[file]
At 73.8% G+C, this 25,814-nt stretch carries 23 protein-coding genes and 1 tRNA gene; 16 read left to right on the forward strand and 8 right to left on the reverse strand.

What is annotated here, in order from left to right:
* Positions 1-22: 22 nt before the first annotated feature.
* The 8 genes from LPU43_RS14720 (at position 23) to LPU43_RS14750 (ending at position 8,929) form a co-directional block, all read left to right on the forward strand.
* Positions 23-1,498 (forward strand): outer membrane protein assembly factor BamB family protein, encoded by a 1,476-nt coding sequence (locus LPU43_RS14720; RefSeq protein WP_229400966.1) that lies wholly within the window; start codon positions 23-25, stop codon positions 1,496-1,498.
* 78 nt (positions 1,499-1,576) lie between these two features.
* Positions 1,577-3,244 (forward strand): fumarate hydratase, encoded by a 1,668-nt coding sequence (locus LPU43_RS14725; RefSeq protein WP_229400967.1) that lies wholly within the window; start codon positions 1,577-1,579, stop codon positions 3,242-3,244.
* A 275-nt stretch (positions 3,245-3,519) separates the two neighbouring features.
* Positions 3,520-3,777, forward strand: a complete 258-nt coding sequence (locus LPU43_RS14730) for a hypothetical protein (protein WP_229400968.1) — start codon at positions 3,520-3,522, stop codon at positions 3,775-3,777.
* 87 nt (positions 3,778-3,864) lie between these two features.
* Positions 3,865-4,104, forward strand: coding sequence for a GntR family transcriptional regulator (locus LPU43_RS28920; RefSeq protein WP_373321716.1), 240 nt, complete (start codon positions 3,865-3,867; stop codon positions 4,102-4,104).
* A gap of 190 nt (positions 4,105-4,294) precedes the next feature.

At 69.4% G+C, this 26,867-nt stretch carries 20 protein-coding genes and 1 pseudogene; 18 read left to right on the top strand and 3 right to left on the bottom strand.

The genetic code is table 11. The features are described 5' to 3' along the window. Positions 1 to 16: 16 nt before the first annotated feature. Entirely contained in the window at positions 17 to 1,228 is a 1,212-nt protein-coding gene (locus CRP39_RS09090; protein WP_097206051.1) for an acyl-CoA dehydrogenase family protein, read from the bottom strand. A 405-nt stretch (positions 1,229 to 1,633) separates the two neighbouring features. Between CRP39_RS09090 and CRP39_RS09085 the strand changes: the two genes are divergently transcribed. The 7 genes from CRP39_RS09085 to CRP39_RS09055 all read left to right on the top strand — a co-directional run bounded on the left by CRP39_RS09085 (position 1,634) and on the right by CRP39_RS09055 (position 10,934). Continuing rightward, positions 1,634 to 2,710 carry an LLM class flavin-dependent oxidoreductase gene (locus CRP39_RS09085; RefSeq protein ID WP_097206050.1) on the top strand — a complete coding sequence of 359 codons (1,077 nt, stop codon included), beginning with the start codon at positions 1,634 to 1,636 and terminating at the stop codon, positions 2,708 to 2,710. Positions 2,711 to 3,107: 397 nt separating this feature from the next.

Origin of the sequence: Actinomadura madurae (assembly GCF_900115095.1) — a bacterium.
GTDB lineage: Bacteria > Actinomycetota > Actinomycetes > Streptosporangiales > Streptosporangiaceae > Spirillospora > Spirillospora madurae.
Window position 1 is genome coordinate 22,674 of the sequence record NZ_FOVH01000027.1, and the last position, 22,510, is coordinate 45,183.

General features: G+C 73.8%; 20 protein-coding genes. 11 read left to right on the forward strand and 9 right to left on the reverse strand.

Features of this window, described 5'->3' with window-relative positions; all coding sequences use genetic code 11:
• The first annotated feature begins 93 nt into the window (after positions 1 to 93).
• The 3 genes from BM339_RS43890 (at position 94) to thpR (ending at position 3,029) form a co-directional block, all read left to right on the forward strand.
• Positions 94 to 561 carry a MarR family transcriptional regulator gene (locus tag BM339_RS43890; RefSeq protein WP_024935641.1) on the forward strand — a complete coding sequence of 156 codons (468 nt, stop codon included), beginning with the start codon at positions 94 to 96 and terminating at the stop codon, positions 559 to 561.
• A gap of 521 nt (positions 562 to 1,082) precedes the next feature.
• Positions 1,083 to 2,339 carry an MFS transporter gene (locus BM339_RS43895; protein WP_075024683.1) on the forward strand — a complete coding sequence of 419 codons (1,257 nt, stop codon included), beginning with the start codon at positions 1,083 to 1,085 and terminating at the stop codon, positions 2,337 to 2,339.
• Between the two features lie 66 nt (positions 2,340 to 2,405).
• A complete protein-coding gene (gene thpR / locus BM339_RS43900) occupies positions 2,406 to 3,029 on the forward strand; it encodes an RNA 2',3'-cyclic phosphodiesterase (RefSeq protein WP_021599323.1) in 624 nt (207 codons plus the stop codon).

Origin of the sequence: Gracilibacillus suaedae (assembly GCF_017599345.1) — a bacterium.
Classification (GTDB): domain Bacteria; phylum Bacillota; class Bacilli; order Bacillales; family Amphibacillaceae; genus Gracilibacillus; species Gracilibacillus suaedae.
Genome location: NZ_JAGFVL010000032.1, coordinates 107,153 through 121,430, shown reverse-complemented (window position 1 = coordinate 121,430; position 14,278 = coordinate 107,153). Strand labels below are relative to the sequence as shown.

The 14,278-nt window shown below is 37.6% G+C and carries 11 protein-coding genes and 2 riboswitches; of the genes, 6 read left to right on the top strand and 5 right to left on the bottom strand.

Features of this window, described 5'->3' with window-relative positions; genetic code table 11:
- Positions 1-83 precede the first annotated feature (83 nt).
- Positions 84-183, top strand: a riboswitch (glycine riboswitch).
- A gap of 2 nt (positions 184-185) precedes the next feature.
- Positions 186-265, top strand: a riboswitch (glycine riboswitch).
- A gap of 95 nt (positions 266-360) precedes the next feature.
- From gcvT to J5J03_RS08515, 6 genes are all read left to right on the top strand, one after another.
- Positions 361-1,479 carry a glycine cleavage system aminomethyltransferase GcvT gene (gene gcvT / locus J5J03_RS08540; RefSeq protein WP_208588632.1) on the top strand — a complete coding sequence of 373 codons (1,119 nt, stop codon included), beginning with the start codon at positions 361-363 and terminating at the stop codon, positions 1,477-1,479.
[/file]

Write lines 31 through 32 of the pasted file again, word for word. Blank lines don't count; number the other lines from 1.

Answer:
Features of this window, described 5'->3' with window-relative positions; genetic code table 11:
- Positions 1-83 precede the first annotated feature (83 nt).